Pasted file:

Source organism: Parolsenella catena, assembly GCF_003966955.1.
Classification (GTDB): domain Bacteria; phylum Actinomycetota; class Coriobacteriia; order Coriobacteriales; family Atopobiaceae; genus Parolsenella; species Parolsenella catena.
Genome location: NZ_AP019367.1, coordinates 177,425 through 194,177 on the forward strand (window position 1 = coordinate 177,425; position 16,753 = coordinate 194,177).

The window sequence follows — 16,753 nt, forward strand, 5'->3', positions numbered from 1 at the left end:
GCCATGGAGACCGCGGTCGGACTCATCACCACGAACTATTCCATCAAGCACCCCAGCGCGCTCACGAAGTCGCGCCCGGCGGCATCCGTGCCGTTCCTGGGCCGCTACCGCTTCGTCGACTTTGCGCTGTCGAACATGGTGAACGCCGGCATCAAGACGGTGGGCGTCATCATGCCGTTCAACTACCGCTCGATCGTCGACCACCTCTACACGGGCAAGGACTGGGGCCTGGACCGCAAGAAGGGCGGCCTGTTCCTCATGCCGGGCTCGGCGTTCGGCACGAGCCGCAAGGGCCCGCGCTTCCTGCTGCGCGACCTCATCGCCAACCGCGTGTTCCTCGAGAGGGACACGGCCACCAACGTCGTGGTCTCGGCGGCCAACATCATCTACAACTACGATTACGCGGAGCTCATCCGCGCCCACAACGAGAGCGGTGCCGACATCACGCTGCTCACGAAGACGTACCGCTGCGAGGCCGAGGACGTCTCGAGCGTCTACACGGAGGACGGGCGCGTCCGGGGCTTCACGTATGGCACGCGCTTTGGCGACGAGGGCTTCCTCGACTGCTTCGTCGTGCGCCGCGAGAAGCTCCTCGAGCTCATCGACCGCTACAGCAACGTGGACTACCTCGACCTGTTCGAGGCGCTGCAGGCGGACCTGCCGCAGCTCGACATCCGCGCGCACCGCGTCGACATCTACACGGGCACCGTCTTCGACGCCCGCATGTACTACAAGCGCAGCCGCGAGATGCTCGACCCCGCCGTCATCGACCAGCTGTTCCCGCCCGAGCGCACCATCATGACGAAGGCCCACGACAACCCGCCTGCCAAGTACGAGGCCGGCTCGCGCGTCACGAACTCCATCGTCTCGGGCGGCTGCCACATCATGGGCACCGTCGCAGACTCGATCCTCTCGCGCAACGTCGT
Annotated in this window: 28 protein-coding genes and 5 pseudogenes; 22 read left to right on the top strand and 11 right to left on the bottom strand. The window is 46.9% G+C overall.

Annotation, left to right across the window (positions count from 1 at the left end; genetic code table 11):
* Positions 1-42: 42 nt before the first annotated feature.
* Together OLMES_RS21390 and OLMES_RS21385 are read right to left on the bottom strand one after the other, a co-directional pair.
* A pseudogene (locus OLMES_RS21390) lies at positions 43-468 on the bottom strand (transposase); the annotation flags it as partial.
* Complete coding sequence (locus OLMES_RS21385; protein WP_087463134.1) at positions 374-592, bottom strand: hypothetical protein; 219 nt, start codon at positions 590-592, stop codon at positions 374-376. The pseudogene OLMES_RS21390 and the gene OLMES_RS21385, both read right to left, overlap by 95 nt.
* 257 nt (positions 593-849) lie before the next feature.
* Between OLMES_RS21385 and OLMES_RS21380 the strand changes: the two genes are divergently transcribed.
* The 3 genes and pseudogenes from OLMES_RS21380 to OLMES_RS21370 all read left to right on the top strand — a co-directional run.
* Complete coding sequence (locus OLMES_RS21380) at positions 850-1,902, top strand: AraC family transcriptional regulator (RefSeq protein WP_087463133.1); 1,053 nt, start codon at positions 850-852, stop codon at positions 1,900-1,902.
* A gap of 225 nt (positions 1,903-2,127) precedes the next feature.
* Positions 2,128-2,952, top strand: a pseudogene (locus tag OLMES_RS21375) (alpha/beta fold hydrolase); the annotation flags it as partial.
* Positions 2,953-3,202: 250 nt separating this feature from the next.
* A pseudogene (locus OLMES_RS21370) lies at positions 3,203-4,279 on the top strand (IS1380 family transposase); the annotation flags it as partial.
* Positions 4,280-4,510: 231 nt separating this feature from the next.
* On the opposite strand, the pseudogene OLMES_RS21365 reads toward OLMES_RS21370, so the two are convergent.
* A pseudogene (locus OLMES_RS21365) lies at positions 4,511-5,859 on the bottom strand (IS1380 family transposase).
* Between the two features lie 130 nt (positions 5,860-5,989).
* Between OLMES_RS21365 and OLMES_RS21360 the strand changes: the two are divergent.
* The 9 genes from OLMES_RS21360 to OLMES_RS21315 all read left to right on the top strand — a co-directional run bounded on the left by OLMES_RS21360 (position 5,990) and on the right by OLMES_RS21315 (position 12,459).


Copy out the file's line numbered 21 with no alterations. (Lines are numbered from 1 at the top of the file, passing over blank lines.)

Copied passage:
* On the opposite strand, the pseudogene OLMES_RS21365 reads toward OLMES_RS21370, so the two are convergent.